From late 1985 to mid 1987, I worked as an assistant at a local veterinary hospital.

During the next few years, I endeavoured to purchase additional, sound, healthy Norwich and made my first visit to the UK in 1987. I purchased 2 Norwich, a dog and a bitch, the dog subsequently being made up. Within the next 2 years, I imported 4 more Norwich and bred my first litter…of one pup. Several of these dogs were mildly epileptic. I had been assured by people of authority in the breed in the UK, that my little dogs were not epileptic, that they were experiencing a form of cramp. I was sceptical. I neutered and/or spayed those afflicted dogs, and after “careful” research and much deliberation, in 1990, I imported the 2 year old Ch Elve The Alchemist (Cody). (Dogs entering Hawaii from the UK did so without quarantine. Hawaii honoured the UK’s rabies-free status).

I required a sound, healthy, well-made, quality, proven stud dog with an outstanding temperament. I took possession of Cody on 1 November of that year. I had been assured by both his breeder and his handler that he was sound, free of epilepsy and was a proven sire with 10 litters on the ground in the UK (some of his progeny were exported to Scandinavia and Europe).

On Sunday, 17 March 1991, while grooming him after a dog show, Cody suffered the first seizure of which I was aware. He had been bred to 2 of my bitches, with a 7 week old litter on the ground, and another litter due in eight days. His seizure was mild, and, as far as I was aware (all my dogs live in the house and are well observed) he didn’t have another seizure for almost 9 months. It had been suggested by people in the UK close to Cody’s “family” that pollution could have caused his “cramp”. Pollution? On a speck of land with no industry in the middle of the central Pacific Ocean? Thereafter, his seizures were to occur sporadically every few months, with increasing severity. However, it was his post-seizure violent vomiting that became most alarming. Cody was seen by 3 different, independent veterinarians in Hawaii. They all diagnosed idiopathic epilepsy after exhaustive tests. They all recommended medication, but I resisted until his condition worsened. He did become an American Champion, group winning terrier…he was never again used at stud. 3 of the 5 pups whelped in Hawaii, are epileptic, one is on medication. None of them have ever been used for breeding.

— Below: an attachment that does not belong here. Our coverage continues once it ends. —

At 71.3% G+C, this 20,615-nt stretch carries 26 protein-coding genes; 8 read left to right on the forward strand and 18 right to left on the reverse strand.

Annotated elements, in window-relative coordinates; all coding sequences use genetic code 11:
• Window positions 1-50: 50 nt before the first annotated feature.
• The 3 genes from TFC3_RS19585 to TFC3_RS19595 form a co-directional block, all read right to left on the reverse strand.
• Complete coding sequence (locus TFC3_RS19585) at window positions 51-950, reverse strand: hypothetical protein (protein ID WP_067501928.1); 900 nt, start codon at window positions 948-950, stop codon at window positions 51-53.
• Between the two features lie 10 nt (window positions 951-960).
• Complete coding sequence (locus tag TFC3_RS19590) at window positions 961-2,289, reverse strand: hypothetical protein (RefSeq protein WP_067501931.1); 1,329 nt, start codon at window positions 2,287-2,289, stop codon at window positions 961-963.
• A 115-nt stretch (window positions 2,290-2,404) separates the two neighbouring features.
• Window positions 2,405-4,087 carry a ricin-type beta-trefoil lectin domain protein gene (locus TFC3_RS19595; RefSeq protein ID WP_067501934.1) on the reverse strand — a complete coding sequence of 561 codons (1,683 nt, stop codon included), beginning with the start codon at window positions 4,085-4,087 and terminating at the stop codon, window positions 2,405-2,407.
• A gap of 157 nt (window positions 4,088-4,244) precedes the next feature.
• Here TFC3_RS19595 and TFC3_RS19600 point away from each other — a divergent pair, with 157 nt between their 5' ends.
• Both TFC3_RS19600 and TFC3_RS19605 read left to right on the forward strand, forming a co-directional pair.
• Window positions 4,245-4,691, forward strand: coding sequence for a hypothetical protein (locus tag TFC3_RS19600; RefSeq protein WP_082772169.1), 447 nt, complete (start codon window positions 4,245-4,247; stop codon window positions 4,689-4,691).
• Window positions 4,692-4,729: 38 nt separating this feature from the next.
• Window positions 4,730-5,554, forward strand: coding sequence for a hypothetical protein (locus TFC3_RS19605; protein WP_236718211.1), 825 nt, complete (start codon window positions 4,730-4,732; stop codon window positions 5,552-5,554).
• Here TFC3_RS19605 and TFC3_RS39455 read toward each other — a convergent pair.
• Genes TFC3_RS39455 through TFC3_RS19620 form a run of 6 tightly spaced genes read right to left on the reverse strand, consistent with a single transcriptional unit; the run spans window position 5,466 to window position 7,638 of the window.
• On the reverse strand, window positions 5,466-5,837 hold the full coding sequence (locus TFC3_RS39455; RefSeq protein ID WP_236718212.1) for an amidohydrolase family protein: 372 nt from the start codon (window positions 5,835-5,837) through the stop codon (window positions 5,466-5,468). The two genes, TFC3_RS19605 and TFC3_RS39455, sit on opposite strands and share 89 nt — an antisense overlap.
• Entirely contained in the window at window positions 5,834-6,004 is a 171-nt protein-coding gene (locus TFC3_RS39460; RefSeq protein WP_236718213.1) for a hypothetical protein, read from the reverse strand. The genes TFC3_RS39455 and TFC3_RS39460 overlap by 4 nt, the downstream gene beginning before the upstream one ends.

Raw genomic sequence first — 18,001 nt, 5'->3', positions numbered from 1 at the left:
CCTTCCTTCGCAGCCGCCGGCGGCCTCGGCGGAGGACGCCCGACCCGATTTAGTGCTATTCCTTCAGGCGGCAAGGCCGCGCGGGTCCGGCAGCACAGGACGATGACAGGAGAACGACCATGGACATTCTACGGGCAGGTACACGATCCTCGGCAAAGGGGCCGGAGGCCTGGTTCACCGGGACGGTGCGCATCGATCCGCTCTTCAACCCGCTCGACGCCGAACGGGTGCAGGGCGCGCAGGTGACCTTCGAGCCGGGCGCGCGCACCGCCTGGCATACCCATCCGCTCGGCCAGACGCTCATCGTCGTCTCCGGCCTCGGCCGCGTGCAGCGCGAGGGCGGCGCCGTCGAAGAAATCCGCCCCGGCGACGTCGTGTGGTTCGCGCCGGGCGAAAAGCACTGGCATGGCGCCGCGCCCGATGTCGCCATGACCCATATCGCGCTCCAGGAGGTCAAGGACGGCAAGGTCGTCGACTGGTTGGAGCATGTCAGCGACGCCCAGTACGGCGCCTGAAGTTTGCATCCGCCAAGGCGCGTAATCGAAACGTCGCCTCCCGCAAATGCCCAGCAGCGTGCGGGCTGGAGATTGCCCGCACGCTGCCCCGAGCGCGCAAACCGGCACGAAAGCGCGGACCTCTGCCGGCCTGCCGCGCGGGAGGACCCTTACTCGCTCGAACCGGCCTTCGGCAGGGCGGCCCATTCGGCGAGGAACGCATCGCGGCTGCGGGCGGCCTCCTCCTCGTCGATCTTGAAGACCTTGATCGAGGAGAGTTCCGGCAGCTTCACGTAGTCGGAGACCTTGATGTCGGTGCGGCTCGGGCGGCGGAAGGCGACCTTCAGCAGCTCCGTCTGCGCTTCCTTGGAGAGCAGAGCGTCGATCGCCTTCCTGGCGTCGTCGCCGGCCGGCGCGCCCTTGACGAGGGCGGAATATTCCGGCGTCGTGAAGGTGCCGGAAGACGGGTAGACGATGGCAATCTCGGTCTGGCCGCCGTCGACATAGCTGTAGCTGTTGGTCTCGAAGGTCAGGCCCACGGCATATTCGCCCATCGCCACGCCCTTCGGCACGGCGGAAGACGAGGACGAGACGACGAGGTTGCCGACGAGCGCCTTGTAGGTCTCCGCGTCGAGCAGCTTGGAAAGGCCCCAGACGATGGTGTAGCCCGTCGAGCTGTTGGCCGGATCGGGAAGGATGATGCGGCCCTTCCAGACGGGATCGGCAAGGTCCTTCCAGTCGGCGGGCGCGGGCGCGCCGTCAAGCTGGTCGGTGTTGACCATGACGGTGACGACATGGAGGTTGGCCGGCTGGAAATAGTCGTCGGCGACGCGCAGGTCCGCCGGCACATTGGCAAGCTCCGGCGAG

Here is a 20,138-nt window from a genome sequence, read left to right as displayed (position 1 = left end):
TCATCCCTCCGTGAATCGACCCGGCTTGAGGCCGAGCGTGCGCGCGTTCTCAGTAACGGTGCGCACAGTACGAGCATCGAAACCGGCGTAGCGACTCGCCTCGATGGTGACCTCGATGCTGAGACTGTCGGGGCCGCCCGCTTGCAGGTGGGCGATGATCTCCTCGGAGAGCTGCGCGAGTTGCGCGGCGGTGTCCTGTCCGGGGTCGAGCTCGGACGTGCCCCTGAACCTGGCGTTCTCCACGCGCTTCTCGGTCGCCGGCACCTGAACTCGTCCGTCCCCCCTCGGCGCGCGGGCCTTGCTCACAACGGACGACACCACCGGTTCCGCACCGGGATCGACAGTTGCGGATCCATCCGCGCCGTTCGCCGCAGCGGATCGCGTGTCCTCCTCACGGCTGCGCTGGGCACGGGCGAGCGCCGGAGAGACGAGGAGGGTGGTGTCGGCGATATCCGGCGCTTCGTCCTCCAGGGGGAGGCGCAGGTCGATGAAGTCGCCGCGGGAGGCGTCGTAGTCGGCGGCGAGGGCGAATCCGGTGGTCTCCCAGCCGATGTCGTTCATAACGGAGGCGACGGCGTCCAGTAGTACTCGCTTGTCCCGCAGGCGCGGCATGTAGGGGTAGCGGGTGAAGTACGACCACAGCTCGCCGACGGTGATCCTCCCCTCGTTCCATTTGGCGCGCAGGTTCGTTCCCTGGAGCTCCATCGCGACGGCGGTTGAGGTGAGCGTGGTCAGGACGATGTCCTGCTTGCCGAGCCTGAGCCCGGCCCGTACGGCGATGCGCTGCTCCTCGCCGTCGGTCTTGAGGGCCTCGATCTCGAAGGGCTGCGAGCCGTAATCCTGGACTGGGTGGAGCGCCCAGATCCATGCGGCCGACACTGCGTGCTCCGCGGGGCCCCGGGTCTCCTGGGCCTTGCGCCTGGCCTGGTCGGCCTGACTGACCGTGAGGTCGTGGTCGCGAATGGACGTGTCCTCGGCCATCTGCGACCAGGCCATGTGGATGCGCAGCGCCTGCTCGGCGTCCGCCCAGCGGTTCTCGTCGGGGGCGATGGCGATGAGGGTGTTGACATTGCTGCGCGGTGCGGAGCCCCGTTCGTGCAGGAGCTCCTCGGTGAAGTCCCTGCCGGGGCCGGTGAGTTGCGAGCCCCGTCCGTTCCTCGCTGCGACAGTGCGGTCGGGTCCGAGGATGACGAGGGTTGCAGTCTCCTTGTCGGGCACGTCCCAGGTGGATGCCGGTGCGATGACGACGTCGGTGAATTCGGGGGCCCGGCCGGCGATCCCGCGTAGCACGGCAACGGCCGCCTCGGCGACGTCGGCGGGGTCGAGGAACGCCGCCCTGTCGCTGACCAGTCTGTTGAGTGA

Upon our emigration to the UK in 1994, and 6 months quarantine (unfortunately, the UK did not honour Hawaii’s rabies free status), Cody’s seizures became more frequent and severe. In 1996, after suffering 4 seizures in one day, he was put on phenobarbitone. The administration of the drug had the dramatic effect of reducing the severity and frequency of the seizures, to the point where he has NEVER vomited, post seizure, again. He was seen by 2 vets in the UK, and both diagnosed idiopathic epilepsy.

I view with increasing alarm, that the knowledge of Cody’s epilepsy is wilfully ignored by breeders in their breeding programs. I am aware that litters are being produced, registered and sold where the breeding doubles, triples and even quadruples on Cody. If they are choosing to include Cody in a pedigree, it leads me to conclude that other similarly affected Norwich are being used as well.

In an effort to utilize Cody’s disability to an advantage, I have had a blood sample taken from him and sent to Dr. Cathryn Mellersh, at the Animal Health Trust in Newmarket, Suffolk. This sample should be a basis of a body of knowledge gathered in an effort to find a DNA marker for epilepsy. The only way progress will be made in identifying this marker will be the concerted participation of the owners of the many afflicted Norwich in collecting these samples for research.

Living with epileptic dogs requires constant vigilance and numerous separations in an effort to protect the afflicted dogs from being attacked by their companions while in the throes of a convulsion. This is especially important when the afflicted dog is also the alpha dog in the pack, as was the case over the years with 2 of my dogs. It is also imperative that multiple dogs situations are monitored to protect individuals who might be accidentally injured breaking up an “epilepsy induced” dog fight.
Experiences continued: